IUnlike many flamboyant species of birds, most of the 5,000 species of mammals are dark brown or gray in color. But there are some well-known and interesting exceptions – notably zebras, skunks and orcas.
However, perhaps the most famous, are the giant pandas. We already had a preliminary idea why they had markings but wanted to confirm the reason for its mysterious pattern.
Seen up close in a zoo, the giant panda is an attractive, distinctive mix of a white bear with an extraordinary face with black forearms, shoulders and hind legs, and black fur around the eyes and ears. By comparing these individual body parts with other carnivores (contrary to popular belief, officially classified as carnivores) and bears, we already knew that white-backed carnivores live in icy environments. are found and those whose legs are dark in color. Shoulders are found in shady habitats. This suggested that the fur was an adaptation for camouflage in different environments.
Nowadays, giant pandas are confined to isolated forests in western China, where there are relatively few predators. But we needed to confirm that camouflage was effective against former predators of the giant panda: tigers, leopards, Asiatic black bears and dholes (a wild dog) from the days they were in Vietnam across China.
Success came when we joined forces with colleagues at the Chinese Academy of Sciences, Yong-Gang Nei and Fu Wen Wei. They work with giant pandas in the field and had rare pictures of giant pandas in the wild. Importantly, the photographs were taken at a distance in their natural habitat.
We used state-of-the-art image analysis to demonstrate that the unique colors actually serve to hide the giant panda.
By matching the reflectance (the amount of light reflected) from the giant panda’s fur with the natural objects in the background, we found that their dark fur patches blend in with darker colors and with tree trunks, while their white patches blend with brighter foliage and Match the snow. , Also, at times, the pale brown fur of muddy color matches the color of the ground. It provides an intermediate color that bridges the gap between very dark and very light visual elements in the natural habitat.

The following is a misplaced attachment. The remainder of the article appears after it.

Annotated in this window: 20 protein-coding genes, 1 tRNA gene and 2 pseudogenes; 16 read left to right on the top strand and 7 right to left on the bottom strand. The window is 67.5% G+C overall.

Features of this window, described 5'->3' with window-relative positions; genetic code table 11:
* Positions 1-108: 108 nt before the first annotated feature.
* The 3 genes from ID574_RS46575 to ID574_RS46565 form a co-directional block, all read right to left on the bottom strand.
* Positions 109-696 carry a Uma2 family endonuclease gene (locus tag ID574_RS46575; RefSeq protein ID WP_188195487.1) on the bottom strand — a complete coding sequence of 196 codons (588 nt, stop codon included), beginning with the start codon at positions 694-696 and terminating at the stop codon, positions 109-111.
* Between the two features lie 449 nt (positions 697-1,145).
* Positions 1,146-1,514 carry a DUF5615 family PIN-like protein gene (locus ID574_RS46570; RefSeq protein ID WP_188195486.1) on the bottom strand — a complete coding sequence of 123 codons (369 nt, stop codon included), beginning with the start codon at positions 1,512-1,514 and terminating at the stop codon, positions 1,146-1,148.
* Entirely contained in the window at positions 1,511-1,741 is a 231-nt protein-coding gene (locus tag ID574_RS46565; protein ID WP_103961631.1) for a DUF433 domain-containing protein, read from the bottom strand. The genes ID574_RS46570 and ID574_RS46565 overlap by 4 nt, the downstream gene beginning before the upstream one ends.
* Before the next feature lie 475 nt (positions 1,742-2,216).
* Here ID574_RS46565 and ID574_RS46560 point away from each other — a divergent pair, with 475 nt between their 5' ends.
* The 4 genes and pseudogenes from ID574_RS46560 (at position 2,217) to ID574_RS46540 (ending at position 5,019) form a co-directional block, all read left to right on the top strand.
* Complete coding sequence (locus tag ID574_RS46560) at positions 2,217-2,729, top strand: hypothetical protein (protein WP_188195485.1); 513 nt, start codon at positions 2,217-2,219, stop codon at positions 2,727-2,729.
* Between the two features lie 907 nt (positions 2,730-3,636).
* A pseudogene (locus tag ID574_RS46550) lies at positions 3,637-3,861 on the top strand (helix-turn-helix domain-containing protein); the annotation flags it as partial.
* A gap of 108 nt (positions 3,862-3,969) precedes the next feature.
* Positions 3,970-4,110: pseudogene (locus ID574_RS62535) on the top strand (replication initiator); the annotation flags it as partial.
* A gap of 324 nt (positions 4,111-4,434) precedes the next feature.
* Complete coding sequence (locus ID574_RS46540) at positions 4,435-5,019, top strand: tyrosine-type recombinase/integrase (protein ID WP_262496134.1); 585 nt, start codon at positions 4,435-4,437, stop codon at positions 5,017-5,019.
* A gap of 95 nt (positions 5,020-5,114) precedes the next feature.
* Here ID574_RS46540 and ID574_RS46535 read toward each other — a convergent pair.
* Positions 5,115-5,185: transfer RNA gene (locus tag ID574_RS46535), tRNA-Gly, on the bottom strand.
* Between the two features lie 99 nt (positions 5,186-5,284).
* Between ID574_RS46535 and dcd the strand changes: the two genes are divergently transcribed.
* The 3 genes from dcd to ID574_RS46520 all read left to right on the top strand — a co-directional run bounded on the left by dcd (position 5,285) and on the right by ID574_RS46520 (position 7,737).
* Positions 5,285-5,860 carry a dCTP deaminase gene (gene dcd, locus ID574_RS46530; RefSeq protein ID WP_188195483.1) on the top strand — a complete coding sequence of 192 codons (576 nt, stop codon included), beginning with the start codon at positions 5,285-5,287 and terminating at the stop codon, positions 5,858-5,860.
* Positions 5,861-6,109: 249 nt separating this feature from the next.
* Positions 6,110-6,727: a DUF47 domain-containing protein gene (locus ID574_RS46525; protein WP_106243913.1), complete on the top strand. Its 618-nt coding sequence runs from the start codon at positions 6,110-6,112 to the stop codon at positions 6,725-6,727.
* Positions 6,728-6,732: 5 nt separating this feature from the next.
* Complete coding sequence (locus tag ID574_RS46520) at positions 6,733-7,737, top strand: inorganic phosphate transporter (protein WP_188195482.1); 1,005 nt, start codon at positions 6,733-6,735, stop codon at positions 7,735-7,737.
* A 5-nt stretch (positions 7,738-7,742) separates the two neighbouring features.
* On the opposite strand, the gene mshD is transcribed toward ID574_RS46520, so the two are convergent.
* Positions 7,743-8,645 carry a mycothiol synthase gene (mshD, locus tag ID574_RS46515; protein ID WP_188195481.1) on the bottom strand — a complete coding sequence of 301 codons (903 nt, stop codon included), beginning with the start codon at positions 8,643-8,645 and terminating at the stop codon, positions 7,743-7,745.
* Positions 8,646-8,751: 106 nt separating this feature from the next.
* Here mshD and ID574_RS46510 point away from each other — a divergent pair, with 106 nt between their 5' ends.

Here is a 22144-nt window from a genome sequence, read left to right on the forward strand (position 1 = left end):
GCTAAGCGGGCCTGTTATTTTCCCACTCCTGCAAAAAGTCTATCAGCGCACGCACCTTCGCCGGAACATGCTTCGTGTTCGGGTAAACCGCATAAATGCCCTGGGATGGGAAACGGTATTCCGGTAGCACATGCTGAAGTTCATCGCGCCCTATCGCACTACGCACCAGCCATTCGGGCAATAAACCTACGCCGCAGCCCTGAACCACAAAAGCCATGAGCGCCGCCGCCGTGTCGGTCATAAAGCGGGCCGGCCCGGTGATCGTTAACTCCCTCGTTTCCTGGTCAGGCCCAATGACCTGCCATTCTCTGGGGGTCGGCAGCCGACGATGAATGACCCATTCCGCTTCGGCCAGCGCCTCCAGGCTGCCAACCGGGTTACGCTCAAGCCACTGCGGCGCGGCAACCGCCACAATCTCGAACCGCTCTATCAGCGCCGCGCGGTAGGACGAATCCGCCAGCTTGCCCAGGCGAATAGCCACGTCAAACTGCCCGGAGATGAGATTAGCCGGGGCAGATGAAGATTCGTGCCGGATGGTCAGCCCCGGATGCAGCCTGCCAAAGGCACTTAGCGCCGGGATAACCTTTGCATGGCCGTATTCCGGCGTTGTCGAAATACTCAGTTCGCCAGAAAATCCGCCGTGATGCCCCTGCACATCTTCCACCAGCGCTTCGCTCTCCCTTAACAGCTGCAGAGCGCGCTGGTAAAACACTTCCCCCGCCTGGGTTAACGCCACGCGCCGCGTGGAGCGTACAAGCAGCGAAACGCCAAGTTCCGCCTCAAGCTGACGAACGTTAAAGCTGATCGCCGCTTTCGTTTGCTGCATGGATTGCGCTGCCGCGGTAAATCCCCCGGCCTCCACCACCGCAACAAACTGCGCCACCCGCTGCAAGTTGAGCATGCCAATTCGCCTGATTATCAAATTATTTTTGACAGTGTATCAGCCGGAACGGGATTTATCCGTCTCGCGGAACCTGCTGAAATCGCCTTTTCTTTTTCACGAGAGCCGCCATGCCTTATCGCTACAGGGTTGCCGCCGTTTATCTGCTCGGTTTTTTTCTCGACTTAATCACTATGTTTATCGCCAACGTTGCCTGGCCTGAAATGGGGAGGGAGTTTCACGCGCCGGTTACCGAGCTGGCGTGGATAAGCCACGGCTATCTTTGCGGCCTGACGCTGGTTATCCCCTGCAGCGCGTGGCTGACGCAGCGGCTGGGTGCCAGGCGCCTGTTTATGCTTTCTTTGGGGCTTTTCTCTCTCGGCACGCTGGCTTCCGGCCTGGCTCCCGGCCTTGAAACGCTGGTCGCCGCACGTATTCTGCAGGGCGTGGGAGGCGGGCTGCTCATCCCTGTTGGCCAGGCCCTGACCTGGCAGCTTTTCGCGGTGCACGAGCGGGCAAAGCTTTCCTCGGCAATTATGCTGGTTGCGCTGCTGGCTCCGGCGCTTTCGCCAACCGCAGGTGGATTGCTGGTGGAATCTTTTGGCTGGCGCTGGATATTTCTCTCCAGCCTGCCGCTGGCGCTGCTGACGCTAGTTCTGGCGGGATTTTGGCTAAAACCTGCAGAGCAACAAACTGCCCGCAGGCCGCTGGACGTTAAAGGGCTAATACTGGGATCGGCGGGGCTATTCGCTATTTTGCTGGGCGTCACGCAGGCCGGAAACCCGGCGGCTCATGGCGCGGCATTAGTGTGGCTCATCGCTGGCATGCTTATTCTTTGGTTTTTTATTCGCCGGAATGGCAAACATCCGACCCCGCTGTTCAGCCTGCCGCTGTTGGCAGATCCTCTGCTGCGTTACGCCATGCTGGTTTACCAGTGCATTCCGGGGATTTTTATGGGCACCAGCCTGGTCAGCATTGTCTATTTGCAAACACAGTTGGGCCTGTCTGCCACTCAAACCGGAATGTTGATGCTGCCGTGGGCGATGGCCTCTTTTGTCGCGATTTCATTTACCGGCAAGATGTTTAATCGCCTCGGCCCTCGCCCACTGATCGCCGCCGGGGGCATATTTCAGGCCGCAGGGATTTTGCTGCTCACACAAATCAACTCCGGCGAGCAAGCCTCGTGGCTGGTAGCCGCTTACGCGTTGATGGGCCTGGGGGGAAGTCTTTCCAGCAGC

These results are consistent whether observed by humans, feline or canine vision models. The visual systems of the domestic dog and cat are well known and are good surrogates for the visual systems of natural predators such as the giant panda, such as tigers and wild dogs.
Next, we examined another form of camouflage – called disruptive coloring – in which highly visible patches on an animal break up its outline by blending with patches in the background.
We found that giant pandas show this form of defensive coloring, especially when viewed from at least 60 yards away. At these distances, the outline of the giant panda becomes difficult to identify as the black fur patches blend into the background of dark rocks and tree trunks.
Finally, we used a novel color-mapping technique to compare how well different animals, including the giant panda, merge into their backgrounds. This comparative analysis confirmed that the background similarity of the giant panda fell solidly within the group of other species, which are traditionally considered to be very well camouflaged, right next to the shore crabs and jerboas (desert rodents).
So, although giant pandas are highly conspicuous to us in zoos or other captive settings, it is because we see them surrounded and surrounded by artificial backgrounds, but when in the wild and at some distance, our research shows that they are beautiful. Camouflage from are using two different mechanisms to evade detection.
Giant pandas are a much-loved species and, thanks to extraordinary conservation efforts, are now doing well in the wild. The future of this species is therefore cautiously optimistic.
Tim Caro is Professor at the School of Biological Sciences, University of Bristol. Nick Scott-Samuel is Professor of Experimental Psychology at the University of Bristol. Ossi Nokelainen is a postdoctoral researcher at the University of Jvskyl, Finland. This article first appeared on Conversation,
Credit: www.independent.co.uk /